Friday, August 7, 2020

There may be trouble ahead.....


"Scottish exam bosses DOWNGRADE 25% of results after teachers tried to give pupils the best pass rate ever when COVID cancelled tests - so will the rest of Britain's teenagers suffer the same fate?

·        Moderating authority had to mark results down after teachers gave highest ever 

·        Scottish pupils got the results today, which still showed a rise in pass rates

·        Marks were estimated after coronavirus pandemic meant that exams were axed

·        Education Secretary John Swinney insisted teachers had acted professionally"


 That was the headlines in many of the newspapers this week, as the results of non exams were published. The Scottish educational system is very different to the English one.

I think it's fair to say that a Scot coming out of Secondary School, age 17, ready for uni, has a slightly broader based education than the English counterparts, as well as being year ahead.

To get to study medicine, you'd need  five straight A passes at the highers or the modern equivalent ( they do keep changing the name ) at the first sitting. In England, you'd need Three A levels, all passed at grade a.

This amounts to the same academic achievement but the English system lends itself to being either language or science based, whereas up here, you need to take one science if you are a linguist, and one language if you are a scientist.

 During the last two years of school, we sit prelims either in December or January. ‘Mocks’ as they are called elsewhere. These are exams set by the school, not by the education board,  and can be used for evidence of appeal if the candidate is ill during the real exam or just makes a complete mess of it. Some teachers set the prelims at a much more difficult level than the  real exams to frighten the cruisers into actually doing some work. But that can backfire, if the result of the prelim is then used to appeal.

 This year, the exams were cancelled. The teachers were asked to predict an outcome for each pupil and give them a grade accordingly. I’m sure it was based on the prelim result, course work, a general knowledge of the pupil's ability.

 With any marking process, some results are pulled to be verified,  amd exactly the same happened here. The results came out on Thursday and the political outfall could be  very significant

 The government admit they took 25% of the papers and downgraded them, as the overall percentages showed that too many pupils were passing. They didn't down grade them all, just the 25% they looked at. My manager's son was tracking for an A, got an A in his prelims, an A for all course work. And was awarded a C ??

Confusion rules. Dreams are shattered,  students  on course to study medicine  suddenly don’t have to results to get into uni, after having been given a conditional acceptance. but only if they were one of the  one who were downgraded... another pupil might be sailing in on a falsely high mark if the logic is followed.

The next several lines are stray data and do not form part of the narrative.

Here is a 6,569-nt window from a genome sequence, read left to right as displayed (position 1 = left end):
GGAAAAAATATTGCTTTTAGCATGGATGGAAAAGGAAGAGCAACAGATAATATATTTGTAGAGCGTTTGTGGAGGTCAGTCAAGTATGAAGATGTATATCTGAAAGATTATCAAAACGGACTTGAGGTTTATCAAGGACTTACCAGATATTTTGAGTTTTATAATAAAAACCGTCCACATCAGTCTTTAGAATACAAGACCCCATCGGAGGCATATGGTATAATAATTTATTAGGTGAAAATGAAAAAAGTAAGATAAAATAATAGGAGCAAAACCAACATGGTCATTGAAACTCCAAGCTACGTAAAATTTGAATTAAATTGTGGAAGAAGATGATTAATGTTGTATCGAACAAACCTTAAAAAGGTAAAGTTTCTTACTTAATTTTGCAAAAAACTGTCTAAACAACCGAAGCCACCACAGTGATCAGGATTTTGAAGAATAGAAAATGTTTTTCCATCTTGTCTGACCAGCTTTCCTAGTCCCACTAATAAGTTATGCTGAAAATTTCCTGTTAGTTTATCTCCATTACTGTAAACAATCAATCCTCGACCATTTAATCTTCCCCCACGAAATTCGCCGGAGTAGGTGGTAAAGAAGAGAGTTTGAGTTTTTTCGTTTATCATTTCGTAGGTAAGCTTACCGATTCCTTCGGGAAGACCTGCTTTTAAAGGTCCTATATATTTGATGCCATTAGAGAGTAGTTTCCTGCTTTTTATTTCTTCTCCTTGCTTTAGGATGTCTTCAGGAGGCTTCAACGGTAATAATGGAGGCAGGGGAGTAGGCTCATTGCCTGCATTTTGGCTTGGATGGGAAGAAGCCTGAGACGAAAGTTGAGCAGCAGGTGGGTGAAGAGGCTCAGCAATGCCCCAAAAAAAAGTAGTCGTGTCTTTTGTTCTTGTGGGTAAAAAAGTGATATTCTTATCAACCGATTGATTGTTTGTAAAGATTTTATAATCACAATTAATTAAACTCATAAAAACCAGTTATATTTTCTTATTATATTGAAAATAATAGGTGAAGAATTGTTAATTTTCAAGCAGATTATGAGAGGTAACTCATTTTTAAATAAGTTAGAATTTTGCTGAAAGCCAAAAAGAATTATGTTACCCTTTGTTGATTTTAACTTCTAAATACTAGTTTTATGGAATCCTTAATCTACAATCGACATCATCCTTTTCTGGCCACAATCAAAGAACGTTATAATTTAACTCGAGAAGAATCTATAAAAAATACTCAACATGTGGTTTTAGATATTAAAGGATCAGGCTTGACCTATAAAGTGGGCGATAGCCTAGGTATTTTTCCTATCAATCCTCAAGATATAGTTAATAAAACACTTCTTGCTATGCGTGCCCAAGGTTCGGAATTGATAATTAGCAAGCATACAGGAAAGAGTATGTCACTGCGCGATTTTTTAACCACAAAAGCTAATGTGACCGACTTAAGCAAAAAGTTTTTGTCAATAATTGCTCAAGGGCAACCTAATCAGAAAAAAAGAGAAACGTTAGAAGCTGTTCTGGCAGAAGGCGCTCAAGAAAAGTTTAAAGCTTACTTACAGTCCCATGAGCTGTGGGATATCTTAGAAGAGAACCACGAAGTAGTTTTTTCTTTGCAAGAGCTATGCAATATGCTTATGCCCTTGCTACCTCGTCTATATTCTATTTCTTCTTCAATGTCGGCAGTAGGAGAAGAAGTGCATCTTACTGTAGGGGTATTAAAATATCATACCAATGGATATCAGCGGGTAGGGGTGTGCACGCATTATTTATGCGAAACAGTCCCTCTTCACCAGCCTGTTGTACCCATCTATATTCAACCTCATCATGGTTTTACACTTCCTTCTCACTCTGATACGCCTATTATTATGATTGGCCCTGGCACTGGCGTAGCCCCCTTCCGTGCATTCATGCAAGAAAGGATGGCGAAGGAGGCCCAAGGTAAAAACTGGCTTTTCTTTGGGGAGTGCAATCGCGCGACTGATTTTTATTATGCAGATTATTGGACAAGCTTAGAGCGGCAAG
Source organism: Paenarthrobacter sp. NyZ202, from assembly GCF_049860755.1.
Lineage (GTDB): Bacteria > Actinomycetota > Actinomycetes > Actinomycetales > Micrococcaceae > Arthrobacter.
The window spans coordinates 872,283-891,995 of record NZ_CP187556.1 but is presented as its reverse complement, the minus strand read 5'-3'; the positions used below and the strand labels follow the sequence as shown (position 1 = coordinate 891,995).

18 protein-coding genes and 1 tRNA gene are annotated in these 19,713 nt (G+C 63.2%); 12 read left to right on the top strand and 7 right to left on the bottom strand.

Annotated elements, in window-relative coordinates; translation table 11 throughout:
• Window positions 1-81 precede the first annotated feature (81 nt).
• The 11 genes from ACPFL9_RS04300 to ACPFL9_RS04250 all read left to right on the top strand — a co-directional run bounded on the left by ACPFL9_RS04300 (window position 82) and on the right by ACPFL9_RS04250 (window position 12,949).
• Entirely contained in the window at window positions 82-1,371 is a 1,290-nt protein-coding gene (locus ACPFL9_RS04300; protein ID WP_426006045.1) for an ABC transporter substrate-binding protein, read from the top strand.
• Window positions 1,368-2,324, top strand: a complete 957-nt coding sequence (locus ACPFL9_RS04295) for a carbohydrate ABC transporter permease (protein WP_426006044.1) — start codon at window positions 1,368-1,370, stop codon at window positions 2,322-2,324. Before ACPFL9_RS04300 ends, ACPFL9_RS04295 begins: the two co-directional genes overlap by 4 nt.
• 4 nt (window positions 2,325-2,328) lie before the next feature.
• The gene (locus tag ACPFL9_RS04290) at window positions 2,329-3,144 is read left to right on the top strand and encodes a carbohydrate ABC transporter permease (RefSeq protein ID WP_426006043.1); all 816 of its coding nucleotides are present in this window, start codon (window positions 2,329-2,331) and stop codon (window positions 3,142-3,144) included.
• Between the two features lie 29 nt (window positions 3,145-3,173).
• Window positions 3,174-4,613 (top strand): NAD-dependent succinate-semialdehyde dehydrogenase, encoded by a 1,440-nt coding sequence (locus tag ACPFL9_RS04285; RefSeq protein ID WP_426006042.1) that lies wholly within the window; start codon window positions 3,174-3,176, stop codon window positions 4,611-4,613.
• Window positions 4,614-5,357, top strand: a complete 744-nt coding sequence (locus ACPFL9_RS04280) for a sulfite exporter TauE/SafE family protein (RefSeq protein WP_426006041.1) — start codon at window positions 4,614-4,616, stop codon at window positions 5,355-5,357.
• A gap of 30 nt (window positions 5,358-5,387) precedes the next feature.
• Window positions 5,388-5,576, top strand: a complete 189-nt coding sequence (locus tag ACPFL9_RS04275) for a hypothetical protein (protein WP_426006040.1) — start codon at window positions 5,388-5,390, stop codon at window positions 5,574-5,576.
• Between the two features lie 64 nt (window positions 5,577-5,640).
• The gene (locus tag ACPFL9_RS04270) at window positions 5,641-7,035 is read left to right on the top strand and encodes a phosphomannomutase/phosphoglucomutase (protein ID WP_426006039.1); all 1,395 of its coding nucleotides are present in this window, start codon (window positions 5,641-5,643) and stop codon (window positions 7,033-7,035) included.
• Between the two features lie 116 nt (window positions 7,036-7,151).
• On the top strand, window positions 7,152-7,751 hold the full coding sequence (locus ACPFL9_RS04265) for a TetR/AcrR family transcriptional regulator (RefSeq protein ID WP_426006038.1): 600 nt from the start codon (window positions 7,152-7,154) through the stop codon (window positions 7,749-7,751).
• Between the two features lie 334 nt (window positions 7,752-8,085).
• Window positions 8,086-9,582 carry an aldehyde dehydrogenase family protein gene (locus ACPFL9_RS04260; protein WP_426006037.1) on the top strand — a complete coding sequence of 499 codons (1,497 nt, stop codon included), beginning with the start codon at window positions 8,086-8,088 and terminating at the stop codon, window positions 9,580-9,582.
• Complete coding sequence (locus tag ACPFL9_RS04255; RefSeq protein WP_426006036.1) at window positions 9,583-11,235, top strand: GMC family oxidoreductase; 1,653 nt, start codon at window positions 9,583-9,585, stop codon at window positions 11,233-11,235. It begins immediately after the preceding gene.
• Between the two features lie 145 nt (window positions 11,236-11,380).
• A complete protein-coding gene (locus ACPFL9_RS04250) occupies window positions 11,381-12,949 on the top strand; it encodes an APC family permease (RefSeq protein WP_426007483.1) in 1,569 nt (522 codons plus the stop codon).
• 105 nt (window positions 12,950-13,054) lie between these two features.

Of course they can appeal, but in my day, an appeal could only move one grade, no good if you have been downgraded by two!

My other friend is a head teacher. He was warned well in advance that lawyers were on standby. And he thinks the kids and the parents, and his teachers  have a good case to argue. 

The whole situation is a mess, made  much worse by rumours,  that seem to be born out by fact, the the schools in deprived areas were subject to testing much more so than the schools in the more affluent areas. 

 "But politicians and activists have branded the handling of pupils’ exams a “fiasco” and “tantamount to discrimination based on wealth”.

It came after it emerged teenagers in Scotland’s most deprived areas saw their pass rates reduced by 15.2 per cent compared to 6.9 per cent for those in the richest areas."

And an open letter  from another  newspaper

"School pupils have been asked to cope with a lot in uncertain times.

A lethal pandemic wiped out months of class work and their annual exams.

But they’ve still had to come through it all and make further education and career plans.

They are rightly furious that many from poorer areas were more likely to have their estimated results adjusted down by the SQA than those from well-off areas.

Today, they will demonstrate loudly and clearly that enough is enough.

They are gathering in George Square one day after Nicola Sturgeon was asked to imagine how she would have felt if her grades were knocked down at school.

The First Minister said she would probably have joined the protest. But in office, she is not planning to change the system.

Coronavirus has allowed Scots to peek behind the curtains and see past the theatre of government.

Already the country has seen systemic problems in care, and now the social scandal of inequality is there for all to see.

Scotland’s children have worked hard and they deserve better.

They must not be defined by a rigged system that puts obstacles in their way. We wish them well in their protest."

And so do I.

Caro Ramsay



  1. Caro, this sounds outrageous. I hope the parents sue the pants off them. Apart from anything else, a wonderful opportunity was wasted. If they had let the results go ahead, they could have tracked this cohort through college and compared with the usual process. Maybe these final drop-dead important exams don't matter all that much after all...

  2. Caro, this makes me wish I could shout loud enough to carry across the ocean. I wish I could have watch the decision making process. A song from the runaway hit “Hamilton” — the story of hero of Scottish descent!—has a lyric “i want to be in the room where it happens.” Who gets to be at the decision-makers table makes all the difference. Evidently, no one was there to say, “Let’s stop to reconsider the possible fall out if we do this.” AAARRRGHHHHHH!

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